Sunday, January 22, 2012

Obama, Zionism and Arbitrary detention (the NDAA)

Early in 2011 a colleague in a political chat group wrote that President Obama was a more virulent form of Bush. After some reflection, I concluded that my colleague wasn’t exaggerating; he was right in thinking that Obama was more dangerous than Bush because he was institutionalizing some of the worst policies of the previous administration. A striking example of President Obama’s ability to enact dangerous legislation is his quiet signing of the National Defense Authorization Act (NDAA) on New Year’s Eve, December 31, 2011.

Obama’s last minute maneuver successfully minimized press coverage, as was its evident intention. Apparently the administration did not wish to highlight a contentious provision of the law which authorized the military to arrest anyone, including U.S. citizens and legal residents, and detain them, possibly for life if they were suspected of “substantially supporting” Al Qaeda, the Taliban or “associated forces.”[i] The effect of the new legislation was to override the jurisdiction of the FBI, apparently in order to skirt the due process that would normally be accorded a detainee if the local police or the Justice Department were involved.[ii]

It’s worth emphasizing that granting the President the power of arbitrary arrest means an end to habeas corpus, the legal right of a defendant to demand that government present evidence justifying the arrest, an indispensable barrier to the tyranny of a police state. In addition, as Alexander Cockburn pointed out (“The Man Who Shot Habeas Corpus,” The Nation, January 23, 2012), President Obama’s New Year’s Eve signature has also rendered a dead letter the Posse Comitatus Act of 1878 intended to exclude the military from domestic law enforcement.

In the weeks before a bi-partisan Congress passed the NDAA into law by a Senate vote of 93-7 and by 283-186 in the House, President Obama threatened to veto the bill. Many were at first misled by this veto threat, thinking that Obama intended to defend the due process rights of U.S. citizens and others.  However, as it turned out, there was no such intention, and the President signed the bill with only minor changes, leaving its draconian and alarming provisions in full force.[iii]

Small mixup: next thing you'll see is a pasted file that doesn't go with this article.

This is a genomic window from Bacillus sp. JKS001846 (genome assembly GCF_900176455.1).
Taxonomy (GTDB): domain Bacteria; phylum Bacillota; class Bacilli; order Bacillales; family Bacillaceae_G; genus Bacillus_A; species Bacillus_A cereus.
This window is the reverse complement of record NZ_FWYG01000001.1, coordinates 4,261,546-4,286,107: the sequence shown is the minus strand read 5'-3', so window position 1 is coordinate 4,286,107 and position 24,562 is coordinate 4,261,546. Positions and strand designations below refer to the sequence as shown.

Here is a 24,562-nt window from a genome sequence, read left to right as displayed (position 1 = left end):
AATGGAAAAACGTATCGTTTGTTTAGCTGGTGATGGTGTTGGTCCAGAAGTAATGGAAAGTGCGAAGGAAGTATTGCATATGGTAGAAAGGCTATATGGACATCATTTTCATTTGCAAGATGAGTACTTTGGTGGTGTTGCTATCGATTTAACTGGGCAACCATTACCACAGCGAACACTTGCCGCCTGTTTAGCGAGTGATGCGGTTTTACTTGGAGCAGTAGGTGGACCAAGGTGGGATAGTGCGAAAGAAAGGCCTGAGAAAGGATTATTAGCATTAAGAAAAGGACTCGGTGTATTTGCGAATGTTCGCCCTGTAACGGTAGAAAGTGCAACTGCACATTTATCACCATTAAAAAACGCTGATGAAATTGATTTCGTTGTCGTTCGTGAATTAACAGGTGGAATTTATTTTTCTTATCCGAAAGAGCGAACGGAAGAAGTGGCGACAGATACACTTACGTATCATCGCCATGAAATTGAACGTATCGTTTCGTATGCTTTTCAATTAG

Paul Joseph Watson & Alex Jones of noted that the drive to remove longstanding protections came from the White House, not Congress. They point to a floor speech by Democrat co-sponsor Senator Carl Levin who said that it was the Obama administration “that demanded the removal of language that would have precluded Americans from being subject to indefinite detention.”

“The language which precluded the application of Section 1031 to American citizens was in the bill that we originally approved…and the administration asked us to remove the language which says that U.S. citizens and lawful residents would not be subject to this section,” said Levin, Chairman of the Armed Services Committee.[iv]

President Obama’s sweeping activism on this and other issues would seem to put into question conventional media characterization of him as a weak, compromising, reflective, sober, cautious, moderate executive. On the contrary, on this and many other national security and domestic priorities, he seems focused, manipulative, ruthless, even driven. In any event it may be useful to highlight the means by which the President has succeeded in implementing and “legalizing” such a radical policy as arbitrary arrest and indefinite detention.

As the leader of the Democratic Party President Obama can push through extremist legislation that a Republican president might find difficult or impossible to enact if only because of partisan politics. Obama’s chief enabler on the Senate side seems to be his reliable Senate Majority Leader Harry Reid, who, at least in front of the TV cameras, never seems embarrassed by whatever may be demanded by the White House.